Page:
A NMSAC member expressed concern that harmonization with CFATS would detract from MTSA’s maritime focus—MTSA met the international requirement to comply with the ISPS Code, but CFATS came from a different impetus. CDR Murk responded that the Coast Guard had opposed legislation that would exempt maritime CFATS facilities from regulation under MTSA.
My Analysis

John’s analysis of the harmonization issue is spot on with a couple of minor discrepancies on the CFATS information. I’ll address those to get them out of the way.

• First (and my anal retentive nature is showing here) the CFATS tier level are numbered 1-4 not I-IV.

• Finally, Tier 4 CFATS facilities are required to have a site security plan, but they may submit the information on that plan using an alternative format rather than answering all of the questions in the SSP tool in CSAT; an administrative rather than security difference.
I find it interesting that there is a plan to move forward with requiring MTSA covered chemical facilities to submit Top Screens. To make any sense the Top Screen rankings into tiers (actually the CFATS uses it to make just a preliminary tier ranking, to be later refined by a review of the security vulnerability assessment reported to ISCD) would have to result in increased security measures being required for higher rated facilities.

I am kind of concerned with John’s comment that: “The Department of Homeland Security (DHS) wants a centralized data base on chemicals.” If that was the comment that the Coast Guard briefer made, it would be expected to concern many manufacturers. If that is the sole justification for requiring the Top Screen submissions there will be a major push back to that regulation.

I understand the Department’s interest in knowing where chemicals of special security significance reside, but that information is generally available from other government agencies. While the Top Screen is the least burdensome component of the CSAT tools, it is still time consuming and requires resources to collect the required information. The certification of the information also places an additional legal liability on the organization submitting the Top Screen.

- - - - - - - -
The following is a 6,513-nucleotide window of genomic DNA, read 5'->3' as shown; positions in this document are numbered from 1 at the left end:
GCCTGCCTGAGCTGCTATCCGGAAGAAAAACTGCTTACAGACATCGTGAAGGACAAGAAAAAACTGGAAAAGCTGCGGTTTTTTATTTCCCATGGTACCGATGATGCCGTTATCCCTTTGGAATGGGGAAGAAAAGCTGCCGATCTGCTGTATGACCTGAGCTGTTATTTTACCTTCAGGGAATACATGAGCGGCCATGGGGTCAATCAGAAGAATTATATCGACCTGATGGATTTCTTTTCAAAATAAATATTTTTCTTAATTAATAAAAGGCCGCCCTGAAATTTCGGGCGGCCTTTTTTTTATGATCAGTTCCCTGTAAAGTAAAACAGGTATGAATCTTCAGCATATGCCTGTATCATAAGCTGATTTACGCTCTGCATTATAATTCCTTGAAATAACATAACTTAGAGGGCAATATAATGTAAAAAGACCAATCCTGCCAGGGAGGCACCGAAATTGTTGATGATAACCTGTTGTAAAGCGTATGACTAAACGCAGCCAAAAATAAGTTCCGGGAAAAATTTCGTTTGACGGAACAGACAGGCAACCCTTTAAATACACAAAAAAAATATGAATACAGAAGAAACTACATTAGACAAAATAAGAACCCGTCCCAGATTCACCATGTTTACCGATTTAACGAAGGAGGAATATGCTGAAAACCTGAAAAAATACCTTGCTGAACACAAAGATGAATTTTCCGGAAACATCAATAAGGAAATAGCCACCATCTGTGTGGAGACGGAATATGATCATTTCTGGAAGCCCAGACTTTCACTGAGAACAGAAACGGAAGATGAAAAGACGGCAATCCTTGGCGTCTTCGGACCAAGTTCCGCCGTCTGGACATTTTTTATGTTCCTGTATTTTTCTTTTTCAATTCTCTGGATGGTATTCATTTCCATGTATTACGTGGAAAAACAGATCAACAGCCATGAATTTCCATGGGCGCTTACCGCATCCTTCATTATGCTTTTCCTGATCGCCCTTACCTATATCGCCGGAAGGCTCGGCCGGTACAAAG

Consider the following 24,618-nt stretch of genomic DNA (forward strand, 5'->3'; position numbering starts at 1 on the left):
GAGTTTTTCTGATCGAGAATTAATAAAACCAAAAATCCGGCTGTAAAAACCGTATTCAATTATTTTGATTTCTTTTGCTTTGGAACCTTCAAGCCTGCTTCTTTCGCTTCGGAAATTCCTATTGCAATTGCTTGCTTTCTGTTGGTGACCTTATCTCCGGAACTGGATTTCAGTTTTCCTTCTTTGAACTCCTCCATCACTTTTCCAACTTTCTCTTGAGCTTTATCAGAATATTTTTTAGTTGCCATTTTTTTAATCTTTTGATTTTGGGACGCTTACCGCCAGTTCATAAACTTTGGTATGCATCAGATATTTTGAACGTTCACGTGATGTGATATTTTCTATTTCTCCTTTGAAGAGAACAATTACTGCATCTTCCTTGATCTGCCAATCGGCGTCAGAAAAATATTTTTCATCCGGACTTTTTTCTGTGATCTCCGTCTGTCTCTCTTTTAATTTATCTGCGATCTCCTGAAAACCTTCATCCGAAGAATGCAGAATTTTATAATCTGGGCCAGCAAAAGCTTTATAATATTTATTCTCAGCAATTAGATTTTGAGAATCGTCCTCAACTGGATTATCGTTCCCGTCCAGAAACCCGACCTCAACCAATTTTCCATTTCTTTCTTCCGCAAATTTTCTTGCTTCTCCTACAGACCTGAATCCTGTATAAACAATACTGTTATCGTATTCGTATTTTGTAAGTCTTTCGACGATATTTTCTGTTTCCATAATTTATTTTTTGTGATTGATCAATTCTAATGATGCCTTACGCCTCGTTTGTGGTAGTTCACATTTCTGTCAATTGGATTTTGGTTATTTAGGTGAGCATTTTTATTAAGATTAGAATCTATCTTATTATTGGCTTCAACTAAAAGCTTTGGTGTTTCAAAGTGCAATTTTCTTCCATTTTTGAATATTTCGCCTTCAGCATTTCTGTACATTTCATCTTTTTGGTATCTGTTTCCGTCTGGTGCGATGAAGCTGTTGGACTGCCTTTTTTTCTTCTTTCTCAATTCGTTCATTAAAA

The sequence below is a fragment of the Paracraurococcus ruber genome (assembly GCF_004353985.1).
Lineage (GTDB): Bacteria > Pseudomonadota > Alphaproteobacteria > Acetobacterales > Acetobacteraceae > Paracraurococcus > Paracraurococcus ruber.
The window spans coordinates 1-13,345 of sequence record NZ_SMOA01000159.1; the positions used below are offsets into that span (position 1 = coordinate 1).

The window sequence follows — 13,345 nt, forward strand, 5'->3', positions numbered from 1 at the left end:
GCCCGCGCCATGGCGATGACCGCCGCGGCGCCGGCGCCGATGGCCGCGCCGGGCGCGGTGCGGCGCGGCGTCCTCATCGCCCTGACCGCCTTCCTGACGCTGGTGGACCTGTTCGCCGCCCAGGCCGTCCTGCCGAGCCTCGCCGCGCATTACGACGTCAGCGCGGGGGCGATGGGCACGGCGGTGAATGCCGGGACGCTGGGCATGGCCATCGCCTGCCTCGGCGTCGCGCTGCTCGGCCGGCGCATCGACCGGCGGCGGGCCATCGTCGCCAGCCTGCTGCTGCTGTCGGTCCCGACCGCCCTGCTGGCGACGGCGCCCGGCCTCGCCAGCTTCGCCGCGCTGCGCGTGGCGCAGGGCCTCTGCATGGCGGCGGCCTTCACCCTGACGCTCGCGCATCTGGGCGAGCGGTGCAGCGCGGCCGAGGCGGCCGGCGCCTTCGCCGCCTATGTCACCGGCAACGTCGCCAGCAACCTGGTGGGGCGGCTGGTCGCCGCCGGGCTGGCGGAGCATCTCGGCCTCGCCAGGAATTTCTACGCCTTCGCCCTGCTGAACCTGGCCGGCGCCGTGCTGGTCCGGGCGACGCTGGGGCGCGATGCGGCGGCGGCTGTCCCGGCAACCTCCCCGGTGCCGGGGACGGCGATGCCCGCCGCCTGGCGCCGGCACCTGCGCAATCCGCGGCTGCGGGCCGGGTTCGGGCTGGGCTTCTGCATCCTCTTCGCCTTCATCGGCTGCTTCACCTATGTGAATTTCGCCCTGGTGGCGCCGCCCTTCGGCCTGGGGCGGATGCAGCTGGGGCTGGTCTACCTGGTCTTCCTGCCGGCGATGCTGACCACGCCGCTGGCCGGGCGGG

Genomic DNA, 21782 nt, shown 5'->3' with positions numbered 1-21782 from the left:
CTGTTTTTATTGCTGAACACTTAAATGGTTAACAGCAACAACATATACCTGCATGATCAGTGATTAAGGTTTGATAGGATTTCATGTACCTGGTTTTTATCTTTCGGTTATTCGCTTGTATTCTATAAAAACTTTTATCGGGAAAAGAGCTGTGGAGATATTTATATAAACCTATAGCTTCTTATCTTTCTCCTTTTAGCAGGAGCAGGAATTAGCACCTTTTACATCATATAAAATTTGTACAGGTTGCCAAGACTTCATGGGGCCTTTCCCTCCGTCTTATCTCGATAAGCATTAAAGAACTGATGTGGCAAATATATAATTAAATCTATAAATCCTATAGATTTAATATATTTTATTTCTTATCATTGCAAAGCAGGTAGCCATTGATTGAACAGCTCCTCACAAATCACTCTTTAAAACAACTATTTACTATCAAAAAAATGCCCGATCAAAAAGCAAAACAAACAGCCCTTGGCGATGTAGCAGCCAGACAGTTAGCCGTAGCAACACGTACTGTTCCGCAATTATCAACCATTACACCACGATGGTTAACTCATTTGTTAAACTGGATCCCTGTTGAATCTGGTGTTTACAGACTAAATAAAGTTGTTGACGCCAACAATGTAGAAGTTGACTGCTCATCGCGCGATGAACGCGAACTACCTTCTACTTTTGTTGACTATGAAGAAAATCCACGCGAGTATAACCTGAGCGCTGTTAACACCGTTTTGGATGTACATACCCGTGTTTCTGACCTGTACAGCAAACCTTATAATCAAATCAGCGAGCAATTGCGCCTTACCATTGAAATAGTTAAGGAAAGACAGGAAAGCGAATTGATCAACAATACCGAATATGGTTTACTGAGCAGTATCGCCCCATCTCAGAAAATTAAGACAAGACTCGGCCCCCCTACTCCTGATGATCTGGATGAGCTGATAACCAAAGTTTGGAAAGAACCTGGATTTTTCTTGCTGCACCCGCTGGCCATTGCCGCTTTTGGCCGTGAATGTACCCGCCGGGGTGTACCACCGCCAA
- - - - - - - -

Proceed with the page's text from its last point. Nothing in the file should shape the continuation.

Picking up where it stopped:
This also brings up another interesting question. Over 30,000 facilities completed Top Screen submissions in the initial run of Top Screens and a significant number of facilities have been removed from the CFATS program because of subsequent Top Screen submissions. With only about 5,000 facilities remaining in the CFATS program, what is DHS-ISCD doing with the Top Screen information provided by the ‘unregulated’ facilities? Are they maintaining a database of where the 300+ chemicals of interest can be found to aid in subsequent terrorist investigations (a DB which one hopes will never need to be used)?

I don’t know the answer and I’m not even sure that I know which way that I would want the question to be answered. While I can certainly make a number of arguments justifying the maintenance of such a COI database, I don’t think that was what Congress had in mind when they wrote §550. This might be an interesting oversight question for Congress in this session.